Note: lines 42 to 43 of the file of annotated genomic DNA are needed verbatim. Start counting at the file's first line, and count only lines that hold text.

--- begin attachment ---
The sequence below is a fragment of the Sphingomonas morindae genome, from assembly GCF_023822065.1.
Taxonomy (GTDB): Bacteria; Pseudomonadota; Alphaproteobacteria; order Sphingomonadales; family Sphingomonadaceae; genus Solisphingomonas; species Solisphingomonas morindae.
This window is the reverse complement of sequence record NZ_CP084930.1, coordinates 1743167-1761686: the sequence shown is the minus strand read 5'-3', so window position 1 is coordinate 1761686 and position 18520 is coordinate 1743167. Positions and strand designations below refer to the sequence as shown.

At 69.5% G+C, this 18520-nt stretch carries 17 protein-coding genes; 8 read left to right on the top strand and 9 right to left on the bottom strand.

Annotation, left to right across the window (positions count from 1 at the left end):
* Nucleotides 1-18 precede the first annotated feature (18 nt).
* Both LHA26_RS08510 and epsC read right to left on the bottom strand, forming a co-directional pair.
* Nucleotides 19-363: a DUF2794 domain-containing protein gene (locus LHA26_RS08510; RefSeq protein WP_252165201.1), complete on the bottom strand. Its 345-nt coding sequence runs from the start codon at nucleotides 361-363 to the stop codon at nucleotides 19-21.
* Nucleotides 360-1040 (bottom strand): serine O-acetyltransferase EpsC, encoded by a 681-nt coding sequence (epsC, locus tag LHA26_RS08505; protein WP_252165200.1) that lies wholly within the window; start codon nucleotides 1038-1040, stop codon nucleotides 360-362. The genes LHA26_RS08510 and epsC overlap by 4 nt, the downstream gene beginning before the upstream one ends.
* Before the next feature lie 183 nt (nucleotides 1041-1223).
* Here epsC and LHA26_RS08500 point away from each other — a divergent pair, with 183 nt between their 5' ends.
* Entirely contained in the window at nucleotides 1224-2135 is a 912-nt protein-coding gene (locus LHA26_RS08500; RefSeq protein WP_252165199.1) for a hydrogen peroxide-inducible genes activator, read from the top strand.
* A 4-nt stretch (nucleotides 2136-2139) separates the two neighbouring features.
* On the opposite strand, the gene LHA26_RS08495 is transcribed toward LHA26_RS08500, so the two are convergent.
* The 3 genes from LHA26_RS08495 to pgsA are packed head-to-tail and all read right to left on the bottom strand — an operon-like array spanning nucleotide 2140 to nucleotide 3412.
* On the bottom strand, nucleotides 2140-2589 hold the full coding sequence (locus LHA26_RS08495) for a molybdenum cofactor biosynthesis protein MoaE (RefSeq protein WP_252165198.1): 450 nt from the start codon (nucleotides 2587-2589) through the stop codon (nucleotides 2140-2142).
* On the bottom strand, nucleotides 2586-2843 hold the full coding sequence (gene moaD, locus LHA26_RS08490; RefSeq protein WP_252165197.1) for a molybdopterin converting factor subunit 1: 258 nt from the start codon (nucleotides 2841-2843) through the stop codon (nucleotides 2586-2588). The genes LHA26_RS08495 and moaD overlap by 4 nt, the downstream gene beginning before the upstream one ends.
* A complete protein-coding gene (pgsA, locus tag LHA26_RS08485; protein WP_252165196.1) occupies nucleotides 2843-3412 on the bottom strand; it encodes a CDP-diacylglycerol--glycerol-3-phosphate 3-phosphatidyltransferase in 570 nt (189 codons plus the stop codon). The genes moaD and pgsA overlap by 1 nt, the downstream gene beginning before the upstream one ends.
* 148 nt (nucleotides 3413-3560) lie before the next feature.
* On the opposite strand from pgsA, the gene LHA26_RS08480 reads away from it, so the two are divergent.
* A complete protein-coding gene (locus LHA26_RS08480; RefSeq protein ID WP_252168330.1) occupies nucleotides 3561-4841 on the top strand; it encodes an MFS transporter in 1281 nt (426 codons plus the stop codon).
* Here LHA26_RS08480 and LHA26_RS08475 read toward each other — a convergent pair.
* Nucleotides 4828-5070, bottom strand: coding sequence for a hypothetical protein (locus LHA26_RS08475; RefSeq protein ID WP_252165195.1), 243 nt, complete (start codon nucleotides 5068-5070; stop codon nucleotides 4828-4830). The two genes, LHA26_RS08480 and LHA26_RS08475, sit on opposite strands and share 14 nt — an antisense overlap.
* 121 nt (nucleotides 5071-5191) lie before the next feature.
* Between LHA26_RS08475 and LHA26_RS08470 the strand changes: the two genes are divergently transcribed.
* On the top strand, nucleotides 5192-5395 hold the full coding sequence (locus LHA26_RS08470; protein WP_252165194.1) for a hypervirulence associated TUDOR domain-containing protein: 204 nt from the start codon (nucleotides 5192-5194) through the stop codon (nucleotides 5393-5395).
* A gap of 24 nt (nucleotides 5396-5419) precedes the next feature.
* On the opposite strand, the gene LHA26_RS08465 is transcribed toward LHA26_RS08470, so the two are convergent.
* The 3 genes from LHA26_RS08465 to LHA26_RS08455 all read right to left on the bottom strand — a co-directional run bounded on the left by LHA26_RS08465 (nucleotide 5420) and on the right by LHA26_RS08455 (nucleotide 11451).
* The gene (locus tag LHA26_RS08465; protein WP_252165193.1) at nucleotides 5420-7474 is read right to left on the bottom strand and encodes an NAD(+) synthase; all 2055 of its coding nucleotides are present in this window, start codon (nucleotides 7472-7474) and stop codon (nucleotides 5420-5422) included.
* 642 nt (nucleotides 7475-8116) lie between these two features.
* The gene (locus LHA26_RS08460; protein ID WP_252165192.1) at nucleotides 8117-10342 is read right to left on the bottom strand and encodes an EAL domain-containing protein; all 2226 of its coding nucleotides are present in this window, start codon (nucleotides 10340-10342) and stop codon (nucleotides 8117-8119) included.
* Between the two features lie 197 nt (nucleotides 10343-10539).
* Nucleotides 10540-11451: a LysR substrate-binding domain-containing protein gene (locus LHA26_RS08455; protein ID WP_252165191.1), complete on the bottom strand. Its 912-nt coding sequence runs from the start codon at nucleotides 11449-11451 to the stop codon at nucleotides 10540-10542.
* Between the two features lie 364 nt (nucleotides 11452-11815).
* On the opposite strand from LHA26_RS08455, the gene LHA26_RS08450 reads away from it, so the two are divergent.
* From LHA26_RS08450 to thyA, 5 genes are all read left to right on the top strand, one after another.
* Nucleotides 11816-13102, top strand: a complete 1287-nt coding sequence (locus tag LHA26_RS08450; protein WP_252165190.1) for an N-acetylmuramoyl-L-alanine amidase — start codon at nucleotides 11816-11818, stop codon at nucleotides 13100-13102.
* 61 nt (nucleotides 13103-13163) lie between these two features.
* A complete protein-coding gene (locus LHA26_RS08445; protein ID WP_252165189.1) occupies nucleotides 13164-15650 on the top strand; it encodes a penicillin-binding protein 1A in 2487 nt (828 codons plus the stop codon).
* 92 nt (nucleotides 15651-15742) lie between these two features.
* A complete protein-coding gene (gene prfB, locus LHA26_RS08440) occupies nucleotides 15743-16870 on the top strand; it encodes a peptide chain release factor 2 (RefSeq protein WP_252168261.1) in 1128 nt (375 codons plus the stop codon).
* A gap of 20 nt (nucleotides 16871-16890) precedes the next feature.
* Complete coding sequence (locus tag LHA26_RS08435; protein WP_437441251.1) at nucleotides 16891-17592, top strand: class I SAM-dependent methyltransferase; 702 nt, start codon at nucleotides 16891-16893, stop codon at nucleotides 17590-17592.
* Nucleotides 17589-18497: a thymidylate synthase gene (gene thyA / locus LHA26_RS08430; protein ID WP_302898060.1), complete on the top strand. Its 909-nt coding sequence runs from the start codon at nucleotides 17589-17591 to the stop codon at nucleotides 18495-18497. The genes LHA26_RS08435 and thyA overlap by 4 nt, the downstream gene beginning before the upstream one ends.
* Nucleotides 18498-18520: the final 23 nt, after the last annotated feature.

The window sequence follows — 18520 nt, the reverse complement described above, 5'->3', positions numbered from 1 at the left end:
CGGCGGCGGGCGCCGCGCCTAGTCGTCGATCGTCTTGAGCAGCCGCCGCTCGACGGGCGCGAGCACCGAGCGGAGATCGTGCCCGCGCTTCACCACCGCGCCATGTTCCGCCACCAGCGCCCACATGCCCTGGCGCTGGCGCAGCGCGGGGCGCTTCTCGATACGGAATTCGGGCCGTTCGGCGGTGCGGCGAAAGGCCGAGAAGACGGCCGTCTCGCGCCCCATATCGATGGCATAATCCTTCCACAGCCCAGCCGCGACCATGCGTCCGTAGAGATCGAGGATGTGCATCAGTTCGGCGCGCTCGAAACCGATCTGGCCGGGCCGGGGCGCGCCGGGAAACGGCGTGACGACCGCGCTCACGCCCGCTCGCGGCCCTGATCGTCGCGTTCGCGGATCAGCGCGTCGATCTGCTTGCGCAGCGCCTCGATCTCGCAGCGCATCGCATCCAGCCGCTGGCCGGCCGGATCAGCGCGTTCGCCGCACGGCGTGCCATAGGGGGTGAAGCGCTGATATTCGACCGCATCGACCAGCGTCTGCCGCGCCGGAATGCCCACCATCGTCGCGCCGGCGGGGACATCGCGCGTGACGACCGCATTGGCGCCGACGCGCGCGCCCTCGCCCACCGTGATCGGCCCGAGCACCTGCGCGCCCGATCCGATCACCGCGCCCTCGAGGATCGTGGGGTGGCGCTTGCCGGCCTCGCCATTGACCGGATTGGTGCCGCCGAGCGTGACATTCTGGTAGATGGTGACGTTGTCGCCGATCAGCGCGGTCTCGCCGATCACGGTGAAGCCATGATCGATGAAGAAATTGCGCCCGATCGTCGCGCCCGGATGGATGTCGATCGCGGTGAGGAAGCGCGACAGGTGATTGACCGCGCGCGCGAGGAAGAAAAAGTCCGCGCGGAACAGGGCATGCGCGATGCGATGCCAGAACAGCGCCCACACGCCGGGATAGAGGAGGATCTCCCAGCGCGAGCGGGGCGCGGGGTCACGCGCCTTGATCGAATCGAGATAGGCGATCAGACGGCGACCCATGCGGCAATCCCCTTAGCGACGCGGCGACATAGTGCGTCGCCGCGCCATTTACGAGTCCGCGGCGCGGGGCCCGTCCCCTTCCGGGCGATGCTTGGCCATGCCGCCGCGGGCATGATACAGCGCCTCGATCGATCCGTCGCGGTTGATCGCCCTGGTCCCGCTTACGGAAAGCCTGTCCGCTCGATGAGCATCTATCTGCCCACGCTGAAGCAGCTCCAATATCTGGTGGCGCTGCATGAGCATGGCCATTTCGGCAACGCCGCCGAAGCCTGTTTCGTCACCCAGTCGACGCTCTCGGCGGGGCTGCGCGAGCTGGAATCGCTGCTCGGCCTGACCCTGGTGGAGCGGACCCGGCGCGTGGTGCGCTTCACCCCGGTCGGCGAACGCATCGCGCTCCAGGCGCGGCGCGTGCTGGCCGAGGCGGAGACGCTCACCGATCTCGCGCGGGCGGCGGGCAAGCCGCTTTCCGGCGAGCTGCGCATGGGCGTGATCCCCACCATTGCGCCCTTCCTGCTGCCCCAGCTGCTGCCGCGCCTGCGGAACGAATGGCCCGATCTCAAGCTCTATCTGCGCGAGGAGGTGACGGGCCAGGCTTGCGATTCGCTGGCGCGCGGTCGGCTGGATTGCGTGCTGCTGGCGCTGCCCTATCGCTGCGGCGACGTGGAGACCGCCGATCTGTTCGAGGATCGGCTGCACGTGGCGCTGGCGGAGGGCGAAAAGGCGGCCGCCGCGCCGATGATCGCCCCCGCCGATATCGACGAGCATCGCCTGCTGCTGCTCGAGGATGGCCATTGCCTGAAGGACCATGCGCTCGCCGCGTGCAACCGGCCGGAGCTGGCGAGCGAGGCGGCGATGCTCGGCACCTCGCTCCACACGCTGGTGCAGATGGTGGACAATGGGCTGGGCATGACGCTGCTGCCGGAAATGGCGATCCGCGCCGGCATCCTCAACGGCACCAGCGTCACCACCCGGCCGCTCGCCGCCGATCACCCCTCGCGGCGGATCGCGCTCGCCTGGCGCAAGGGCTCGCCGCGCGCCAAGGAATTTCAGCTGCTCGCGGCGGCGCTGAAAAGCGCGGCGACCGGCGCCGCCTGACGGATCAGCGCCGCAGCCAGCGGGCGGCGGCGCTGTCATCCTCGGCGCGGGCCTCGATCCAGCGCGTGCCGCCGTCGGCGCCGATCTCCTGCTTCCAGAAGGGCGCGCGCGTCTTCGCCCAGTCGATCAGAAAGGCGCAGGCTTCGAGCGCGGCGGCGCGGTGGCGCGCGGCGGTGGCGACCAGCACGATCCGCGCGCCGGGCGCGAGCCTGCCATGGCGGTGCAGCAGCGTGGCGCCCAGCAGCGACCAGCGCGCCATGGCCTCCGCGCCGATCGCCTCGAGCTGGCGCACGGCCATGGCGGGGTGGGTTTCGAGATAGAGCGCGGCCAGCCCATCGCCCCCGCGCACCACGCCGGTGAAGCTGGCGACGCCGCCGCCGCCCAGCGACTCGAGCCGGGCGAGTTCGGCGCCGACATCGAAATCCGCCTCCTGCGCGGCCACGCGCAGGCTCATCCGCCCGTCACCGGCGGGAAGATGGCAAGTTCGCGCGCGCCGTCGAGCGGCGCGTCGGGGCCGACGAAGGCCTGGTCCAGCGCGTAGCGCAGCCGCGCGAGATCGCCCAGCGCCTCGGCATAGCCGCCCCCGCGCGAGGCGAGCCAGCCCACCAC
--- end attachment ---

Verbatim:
* A complete protein-coding gene (gene prfB, locus LHA26_RS08440) occupies nucleotides 15743-16870 on the top strand; it encodes a peptide chain release factor 2 (RefSeq protein WP_252168261.1) in 1128 nt (375 codons plus the stop codon).
* A gap of 20 nt (nucleotides 16871-16890) precedes the next feature.